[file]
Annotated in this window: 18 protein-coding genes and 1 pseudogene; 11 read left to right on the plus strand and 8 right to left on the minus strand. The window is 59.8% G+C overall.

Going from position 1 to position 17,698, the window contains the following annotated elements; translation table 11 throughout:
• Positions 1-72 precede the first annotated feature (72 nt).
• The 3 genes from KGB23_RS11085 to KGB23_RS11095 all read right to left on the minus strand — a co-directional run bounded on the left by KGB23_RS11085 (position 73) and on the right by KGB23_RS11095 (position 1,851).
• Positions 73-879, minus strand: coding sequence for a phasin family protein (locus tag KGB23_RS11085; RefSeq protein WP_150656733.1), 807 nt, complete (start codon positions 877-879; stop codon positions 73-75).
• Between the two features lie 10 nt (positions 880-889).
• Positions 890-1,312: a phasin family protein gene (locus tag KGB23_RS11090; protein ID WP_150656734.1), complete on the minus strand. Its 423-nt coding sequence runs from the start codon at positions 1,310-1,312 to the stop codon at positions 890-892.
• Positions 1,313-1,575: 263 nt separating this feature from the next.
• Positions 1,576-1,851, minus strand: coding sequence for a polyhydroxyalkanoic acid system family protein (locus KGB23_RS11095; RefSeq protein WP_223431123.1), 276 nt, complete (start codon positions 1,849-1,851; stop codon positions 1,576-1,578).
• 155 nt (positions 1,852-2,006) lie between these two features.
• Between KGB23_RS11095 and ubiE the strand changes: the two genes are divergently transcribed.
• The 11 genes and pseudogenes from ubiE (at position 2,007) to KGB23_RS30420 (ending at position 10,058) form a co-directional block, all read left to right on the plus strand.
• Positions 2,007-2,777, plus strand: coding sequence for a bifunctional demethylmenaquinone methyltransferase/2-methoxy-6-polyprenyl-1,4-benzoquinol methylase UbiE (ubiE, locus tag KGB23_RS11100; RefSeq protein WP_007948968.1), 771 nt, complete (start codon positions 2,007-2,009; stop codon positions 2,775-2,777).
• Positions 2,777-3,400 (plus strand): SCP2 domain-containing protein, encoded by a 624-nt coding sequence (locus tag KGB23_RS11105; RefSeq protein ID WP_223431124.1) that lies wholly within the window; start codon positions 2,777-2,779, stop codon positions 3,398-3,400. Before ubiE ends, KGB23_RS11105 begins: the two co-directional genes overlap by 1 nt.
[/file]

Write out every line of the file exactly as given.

Annotated in this window: 18 protein-coding genes and 1 pseudogene; 11 read left to right on the plus strand and 8 right to left on the minus strand. The window is 59.8% G+C overall.

Going from position 1 to position 17,698, the window contains the following annotated elements; translation table 11 throughout:
• Positions 1-72 precede the first annotated feature (72 nt).
• The 3 genes from KGB23_RS11085 to KGB23_RS11095 all read right to left on the minus strand — a co-directional run bounded on the left by KGB23_RS11085 (position 73) and on the right by KGB23_RS11095 (position 1,851).
• Positions 73-879, minus strand: coding sequence for a phasin family protein (locus tag KGB23_RS11085; RefSeq protein WP_150656733.1), 807 nt, complete (start codon positions 877-879; stop codon positions 73-75).
• Between the two features lie 10 nt (positions 880-889).
• Positions 890-1,312: a phasin family protein gene (locus tag KGB23_RS11090; protein ID WP_150656734.1), complete on the minus strand. Its 423-nt coding sequence runs from the start codon at positions 1,310-1,312 to the stop codon at positions 890-892.
• Positions 1,313-1,575: 263 nt separating this feature from the next.
• Positions 1,576-1,851, minus strand: coding sequence for a polyhydroxyalkanoic acid system family protein (locus KGB23_RS11095; RefSeq protein WP_223431123.1), 276 nt, complete (start codon positions 1,849-1,851; stop codon positions 1,576-1,578).
• 155 nt (positions 1,852-2,006) lie between these two features.
• Between KGB23_RS11095 and ubiE the strand changes: the two genes are divergently transcribed.
• The 11 genes and pseudogenes from ubiE (at position 2,007) to KGB23_RS30420 (ending at position 10,058) form a co-directional block, all read left to right on the plus strand.
• Positions 2,007-2,777, plus strand: coding sequence for a bifunctional demethylmenaquinone methyltransferase/2-methoxy-6-polyprenyl-1,4-benzoquinol methylase UbiE (ubiE, locus tag KGB23_RS11100; RefSeq protein WP_007948968.1), 771 nt, complete (start codon positions 2,007-2,009; stop codon positions 2,775-2,777).
• Positions 2,777-3,400 (plus strand): SCP2 domain-containing protein, encoded by a 624-nt coding sequence (locus tag KGB23_RS11105; RefSeq protein ID WP_223431124.1) that lies wholly within the window; start codon positions 2,777-2,779, stop codon positions 3,398-3,400. Before ubiE ends, KGB23_RS11105 begins: the two co-directional genes overlap by 1 nt.